Knowing and understanding that freedom I was astonished when my government moved in a completely polar opposite direction. Instead of trusting, encouraging and bolstering that individual freedom, they placed their trust in the bureaucracy and deserted the individual. I was even more staggered that the American people approved and embraced that approach. I have always considered yielding freedom for security to be completely Un-American and a sign of ultimate cowardice.

In line with that last thought I have wondered many times if Osama Bin Laden truly understood the huge loss he inflicted upon us. Loss of life and property in New York and Washington and Pennsylvania was horrible. The loss of freedom is tantamount to the loss of our country and way of life. And, that makes me very very sad.

2TET 68

In Battle Solitary

Battles are not won by great bombers or fast stealthy planes dropping thousands of tons of armament and firing millions of hot lead bullets.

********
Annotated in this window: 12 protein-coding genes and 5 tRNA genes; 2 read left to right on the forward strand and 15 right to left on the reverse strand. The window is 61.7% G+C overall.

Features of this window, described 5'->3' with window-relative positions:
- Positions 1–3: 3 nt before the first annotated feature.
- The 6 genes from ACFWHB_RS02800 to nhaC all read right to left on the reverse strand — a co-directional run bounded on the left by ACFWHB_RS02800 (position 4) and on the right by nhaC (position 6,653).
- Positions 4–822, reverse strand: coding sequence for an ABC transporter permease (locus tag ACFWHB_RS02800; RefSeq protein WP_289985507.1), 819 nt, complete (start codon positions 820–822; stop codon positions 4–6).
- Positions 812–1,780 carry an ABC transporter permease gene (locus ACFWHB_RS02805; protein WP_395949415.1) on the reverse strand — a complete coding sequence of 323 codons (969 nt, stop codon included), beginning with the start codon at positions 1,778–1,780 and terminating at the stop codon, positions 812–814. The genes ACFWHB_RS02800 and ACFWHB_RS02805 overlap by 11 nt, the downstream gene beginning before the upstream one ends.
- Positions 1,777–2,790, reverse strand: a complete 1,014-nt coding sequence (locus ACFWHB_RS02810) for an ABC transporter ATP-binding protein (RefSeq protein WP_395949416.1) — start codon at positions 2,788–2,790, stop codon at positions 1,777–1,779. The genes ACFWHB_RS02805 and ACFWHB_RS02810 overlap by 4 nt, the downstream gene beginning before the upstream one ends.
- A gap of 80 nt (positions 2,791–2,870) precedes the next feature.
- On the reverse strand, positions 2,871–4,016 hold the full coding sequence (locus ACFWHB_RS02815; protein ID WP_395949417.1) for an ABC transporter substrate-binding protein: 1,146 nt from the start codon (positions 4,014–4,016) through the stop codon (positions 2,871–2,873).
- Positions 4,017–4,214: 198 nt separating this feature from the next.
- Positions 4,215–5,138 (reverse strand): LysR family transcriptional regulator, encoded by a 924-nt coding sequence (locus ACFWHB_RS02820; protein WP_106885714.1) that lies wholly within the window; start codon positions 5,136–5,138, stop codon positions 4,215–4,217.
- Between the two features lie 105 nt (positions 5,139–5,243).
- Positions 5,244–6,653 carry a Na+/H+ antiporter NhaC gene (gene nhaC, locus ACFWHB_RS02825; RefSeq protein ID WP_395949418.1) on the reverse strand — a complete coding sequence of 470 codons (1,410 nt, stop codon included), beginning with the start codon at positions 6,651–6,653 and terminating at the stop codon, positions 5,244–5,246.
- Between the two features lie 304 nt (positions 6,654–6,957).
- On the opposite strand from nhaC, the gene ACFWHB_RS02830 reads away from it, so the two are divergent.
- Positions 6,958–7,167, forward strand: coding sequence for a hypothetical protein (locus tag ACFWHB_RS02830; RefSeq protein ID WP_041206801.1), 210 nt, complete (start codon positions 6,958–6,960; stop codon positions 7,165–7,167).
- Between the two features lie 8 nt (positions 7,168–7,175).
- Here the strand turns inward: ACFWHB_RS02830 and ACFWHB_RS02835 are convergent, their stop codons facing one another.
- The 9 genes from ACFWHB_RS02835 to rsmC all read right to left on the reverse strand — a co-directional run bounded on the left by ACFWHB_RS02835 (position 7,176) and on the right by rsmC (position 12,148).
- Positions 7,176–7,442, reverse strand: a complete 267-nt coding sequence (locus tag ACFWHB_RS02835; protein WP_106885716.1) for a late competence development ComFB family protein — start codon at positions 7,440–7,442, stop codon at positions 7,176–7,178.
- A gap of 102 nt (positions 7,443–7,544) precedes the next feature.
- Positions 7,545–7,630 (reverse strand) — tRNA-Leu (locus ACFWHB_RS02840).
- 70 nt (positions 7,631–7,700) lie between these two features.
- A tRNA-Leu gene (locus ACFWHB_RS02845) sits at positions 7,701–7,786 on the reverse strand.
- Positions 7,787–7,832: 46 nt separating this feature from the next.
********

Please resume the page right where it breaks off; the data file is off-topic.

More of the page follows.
Battles are not won by great guns firing rounds by the thousands blasting great holes into earthen battlements.
Battles are not won by the planning staff of famous generals and great Marshall’s of the Field.
Battles are not won by fast trucks hauling supplies & fuel into the heat of the fight.
Battles are not won by tracked vehicles spitting death in every direction.
All these are, of course, assistance…support and of incalculable value. But, they do not win battles.
Battles are won by one man with a rifle killing his enemy one at a time until there are no more to kill. One man braving a tunnel system, fortified bunkers, or impenetrable jungles or pitiless deserts or broad, limitless plains or mountains the top of which he cannot perceive the distance with his eyes.
A battle is won by bringing death close, brutal, bloody, torn from living bodies through the fly filled stench of blood to every single enemy warrior. And, the last man to stand alive is at once triumphant and lost.

Dehumanizing Speech and Behaviors of War

The following was written originally as a response to internal disputes on a Vietnam Veterans Only site.

We have seen several disputes over our persistent use of slang in reference to the Vietnamese people and references to the enemy dead. This has even led to the loss of some members.